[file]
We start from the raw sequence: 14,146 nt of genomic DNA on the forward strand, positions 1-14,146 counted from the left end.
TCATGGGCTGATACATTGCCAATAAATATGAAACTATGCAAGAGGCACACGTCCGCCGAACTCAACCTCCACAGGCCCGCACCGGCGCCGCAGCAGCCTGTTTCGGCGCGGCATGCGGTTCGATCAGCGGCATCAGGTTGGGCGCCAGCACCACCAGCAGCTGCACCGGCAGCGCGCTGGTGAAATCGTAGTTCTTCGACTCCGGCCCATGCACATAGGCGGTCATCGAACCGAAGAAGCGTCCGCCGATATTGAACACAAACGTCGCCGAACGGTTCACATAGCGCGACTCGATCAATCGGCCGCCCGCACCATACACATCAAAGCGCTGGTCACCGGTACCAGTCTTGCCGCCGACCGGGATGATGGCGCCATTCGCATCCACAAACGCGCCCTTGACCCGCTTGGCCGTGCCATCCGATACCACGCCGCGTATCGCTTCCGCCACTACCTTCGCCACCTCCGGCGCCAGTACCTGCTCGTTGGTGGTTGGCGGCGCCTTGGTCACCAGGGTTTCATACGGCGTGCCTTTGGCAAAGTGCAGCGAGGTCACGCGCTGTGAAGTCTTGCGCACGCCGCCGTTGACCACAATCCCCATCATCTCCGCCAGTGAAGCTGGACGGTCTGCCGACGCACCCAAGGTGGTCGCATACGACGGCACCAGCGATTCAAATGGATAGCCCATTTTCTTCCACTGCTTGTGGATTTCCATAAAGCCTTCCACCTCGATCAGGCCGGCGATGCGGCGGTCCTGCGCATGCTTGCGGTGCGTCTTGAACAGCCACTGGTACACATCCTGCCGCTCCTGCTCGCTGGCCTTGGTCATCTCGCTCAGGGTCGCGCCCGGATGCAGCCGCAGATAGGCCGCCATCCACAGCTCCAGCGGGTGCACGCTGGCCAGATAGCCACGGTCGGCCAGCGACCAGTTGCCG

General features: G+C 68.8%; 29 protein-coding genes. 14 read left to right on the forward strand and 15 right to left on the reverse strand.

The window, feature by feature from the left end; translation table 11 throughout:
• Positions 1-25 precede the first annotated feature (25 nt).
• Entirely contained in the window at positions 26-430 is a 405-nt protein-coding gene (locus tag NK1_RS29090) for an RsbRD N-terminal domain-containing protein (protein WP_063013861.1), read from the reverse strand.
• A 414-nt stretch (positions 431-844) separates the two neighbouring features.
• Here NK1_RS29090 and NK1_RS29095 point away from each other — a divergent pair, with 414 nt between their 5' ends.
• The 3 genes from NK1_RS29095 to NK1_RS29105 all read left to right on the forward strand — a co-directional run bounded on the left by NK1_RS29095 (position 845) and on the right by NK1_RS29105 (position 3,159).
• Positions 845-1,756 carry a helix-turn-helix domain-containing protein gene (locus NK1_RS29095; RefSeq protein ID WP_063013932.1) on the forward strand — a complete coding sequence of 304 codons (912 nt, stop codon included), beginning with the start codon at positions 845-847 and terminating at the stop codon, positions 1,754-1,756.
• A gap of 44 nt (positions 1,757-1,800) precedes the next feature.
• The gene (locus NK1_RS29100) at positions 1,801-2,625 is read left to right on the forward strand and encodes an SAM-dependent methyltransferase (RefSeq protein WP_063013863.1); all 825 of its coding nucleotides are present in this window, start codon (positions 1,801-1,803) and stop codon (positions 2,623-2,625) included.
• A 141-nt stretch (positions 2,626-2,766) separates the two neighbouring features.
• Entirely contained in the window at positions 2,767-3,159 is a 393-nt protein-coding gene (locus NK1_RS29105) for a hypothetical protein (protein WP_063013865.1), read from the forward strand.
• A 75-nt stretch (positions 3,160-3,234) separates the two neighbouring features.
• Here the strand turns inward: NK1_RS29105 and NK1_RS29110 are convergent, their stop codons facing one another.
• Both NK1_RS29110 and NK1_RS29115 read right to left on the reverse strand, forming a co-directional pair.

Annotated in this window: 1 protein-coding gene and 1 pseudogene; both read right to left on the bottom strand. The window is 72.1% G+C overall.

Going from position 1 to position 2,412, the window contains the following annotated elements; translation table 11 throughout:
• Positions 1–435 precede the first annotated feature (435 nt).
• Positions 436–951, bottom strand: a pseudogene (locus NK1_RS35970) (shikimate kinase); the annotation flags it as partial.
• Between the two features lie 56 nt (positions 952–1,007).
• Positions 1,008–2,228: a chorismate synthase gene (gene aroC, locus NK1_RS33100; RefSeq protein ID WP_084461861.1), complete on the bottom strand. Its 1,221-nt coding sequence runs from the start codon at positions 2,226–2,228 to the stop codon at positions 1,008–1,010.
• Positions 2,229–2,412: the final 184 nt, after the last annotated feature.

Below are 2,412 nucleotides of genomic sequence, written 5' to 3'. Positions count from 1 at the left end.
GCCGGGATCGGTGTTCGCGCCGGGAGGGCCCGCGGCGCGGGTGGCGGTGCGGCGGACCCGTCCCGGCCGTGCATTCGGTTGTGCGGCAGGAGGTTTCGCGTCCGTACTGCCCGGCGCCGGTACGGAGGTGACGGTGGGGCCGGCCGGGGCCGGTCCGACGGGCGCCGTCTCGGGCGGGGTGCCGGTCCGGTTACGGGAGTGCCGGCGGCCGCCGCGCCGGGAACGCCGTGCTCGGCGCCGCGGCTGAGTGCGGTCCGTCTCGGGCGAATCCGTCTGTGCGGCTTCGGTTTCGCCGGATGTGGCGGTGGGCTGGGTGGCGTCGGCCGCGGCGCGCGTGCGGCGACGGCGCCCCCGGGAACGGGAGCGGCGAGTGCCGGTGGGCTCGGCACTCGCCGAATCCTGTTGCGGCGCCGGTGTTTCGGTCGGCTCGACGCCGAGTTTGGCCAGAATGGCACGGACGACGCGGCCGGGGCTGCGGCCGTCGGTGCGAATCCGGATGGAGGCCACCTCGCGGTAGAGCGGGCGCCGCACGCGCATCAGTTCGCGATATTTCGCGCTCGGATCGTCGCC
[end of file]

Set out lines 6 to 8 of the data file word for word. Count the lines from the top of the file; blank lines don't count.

• Entirely contained in the window at positions 26-430 is a 405-nt protein-coding gene (locus tag NK1_RS29090) for an RsbRD N-terminal domain-containing protein (protein WP_063013861.1), read from the reverse strand.
• A 414-nt stretch (positions 431-844) separates the two neighbouring features.
• Here NK1_RS29090 and NK1_RS29095 point away from each other — a divergent pair, with 414 nt between their 5' ends.